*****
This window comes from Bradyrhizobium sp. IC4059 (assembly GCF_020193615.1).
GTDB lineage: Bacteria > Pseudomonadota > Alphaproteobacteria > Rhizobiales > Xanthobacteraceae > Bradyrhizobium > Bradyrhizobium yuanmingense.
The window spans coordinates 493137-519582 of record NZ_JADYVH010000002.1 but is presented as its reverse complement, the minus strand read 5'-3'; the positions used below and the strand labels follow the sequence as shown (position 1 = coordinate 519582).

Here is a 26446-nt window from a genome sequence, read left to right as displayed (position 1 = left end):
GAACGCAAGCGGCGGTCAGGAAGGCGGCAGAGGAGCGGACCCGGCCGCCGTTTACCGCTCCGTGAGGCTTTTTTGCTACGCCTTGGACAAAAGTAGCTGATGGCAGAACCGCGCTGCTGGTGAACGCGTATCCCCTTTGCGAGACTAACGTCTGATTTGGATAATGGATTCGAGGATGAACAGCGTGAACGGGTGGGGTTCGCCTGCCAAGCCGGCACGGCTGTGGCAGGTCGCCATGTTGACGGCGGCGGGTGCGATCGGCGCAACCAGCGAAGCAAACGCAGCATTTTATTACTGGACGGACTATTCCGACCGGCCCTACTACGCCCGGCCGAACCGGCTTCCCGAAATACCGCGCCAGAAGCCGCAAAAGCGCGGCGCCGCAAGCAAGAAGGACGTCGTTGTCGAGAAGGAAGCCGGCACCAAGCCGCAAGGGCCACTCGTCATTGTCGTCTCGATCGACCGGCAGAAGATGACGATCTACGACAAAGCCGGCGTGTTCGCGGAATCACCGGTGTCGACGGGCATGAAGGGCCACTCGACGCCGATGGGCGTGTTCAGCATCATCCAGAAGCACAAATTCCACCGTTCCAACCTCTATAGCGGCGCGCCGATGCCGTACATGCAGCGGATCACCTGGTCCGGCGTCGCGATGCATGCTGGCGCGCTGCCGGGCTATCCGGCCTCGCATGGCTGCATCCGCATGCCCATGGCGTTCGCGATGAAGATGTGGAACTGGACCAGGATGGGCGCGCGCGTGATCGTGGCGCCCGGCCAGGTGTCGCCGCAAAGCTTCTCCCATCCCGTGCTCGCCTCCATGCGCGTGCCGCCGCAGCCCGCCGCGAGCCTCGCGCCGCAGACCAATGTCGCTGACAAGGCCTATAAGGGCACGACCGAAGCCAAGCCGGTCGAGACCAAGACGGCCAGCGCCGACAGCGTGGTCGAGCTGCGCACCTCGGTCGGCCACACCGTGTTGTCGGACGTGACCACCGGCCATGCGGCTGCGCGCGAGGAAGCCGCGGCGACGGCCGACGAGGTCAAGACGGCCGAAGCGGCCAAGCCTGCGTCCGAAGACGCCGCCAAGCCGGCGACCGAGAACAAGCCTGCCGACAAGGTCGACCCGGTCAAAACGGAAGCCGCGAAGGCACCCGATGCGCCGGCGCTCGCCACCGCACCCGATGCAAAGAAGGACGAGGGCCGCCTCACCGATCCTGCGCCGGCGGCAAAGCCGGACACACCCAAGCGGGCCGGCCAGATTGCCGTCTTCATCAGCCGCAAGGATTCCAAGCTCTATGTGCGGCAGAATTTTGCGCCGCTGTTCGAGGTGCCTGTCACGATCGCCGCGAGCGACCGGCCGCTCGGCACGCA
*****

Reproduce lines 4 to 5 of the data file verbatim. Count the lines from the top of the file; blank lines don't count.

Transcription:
Here is a 26446-nt window from a genome sequence, read left to right as displayed (position 1 = left end):
GAACGCAAGCGGCGGTCAGGAAGGCGGCAGAGGAGCGGACCCGGCCGCCGTTTACCGCTCCGTGAGGCTTTTTTGCTACGCCTTGGACAAAAGTAGCTGATGGCAGAACCGCGCTGCTGGTGAACGCGTATCCCCTTTGCGAGACTAACGTCTGATTTGGATAATGGATTCGAGGATGAACAGCGTGAACGGGTGGGGTTCGCCTGCCAAGCCGGCACGGCTGTGGCAGGTCGCCATGTTGACGGCGGCGGGTGCGATCGGCGCAACCAGCGAAGCAAACGCAGCATTTTATTACTGGACGGACTATTCCGACCGGCCCTACTACGCCCGGCCGAACCGGCTTCCCGAAATACCGCGCCAGAAGCCGCAAAAGCGCGGCGCCGCAAGCAAGAAGGACGTCGTTGTCGAGAAGGAAGCCGGCACCAAGCCGCAAGGGCCACTCGTCATTGTCGTCTCGATCGACCGGCAGAAGATGACGATCTACGACAAAGCCGGCGTGTTCGCGGAATCACCGGTGTCGACGGGCATGAAGGGCCACTCGACGCCGATGGGCGTGTTCAGCATCATCCAGAAGCACAAATTCCACCGTTCCAACCTCTATAGCGGCGCGCCGATGCCGTACATGCAGCGGATCACCTGGTCCGGCGTCGCGATGCATGCTGGCGCGCTGCCGGGCTATCCGGCCTCGCATGGCTGCATCCGCATGCCCATGGCGTTCGCGATGAAGATGTGGAACTGGACCAGGATGGGCGCGCGCGTGATCGTGGCGCCCGGCCAGGTGTCGCCGCAAAGCTTCTCCCATCCCGTGCTCGCCTCCATGCGCGTGCCGCCGCAGCCCGCCGCGAGCCTCGCGCCGCAGACCAATGTCGCTGACAAGGCCTATAAGGGCACGACCGAAGCCAAGCCGGTCGAGACCAAGACGGCCAGCGCCGACAGCGTGGTCGAGCTGCGCACCTCGGTCGGCCACACCGTGTTGTCGGACGTGACCACCGGCCATGCGGCTGCGCGCGAGGAAGCCGCGGCGACGGCCGACGAGGTCAAGACGGCCGAAGCGGCCAAGCCTGCGTCCGAAGACGCCGCCAAGCCGGCGACCGAGAACAAGCCTGCCGACAAGGTCGACCCGGTCAAAACGGAAGCCGCGAAGGCACCCGATGCGCCGGCGCTCGCCACCGCACCCGATGCAAAGAAGGACGAGGGCCGCCTCACCGATCCTGCGCCGGCGGCAAAGCCGGACACACCCAAGCGGGCCGGCCAGATTGCCGTCTTCATCAGCCGCAAGGATTCCAAGCTCTATGTGCGGCAGAATTTTGCGCCGCTGTTCGAGGTGCCTGTCACGATCGCCGCGAGCGACCGGCCGCTCGGCACGCA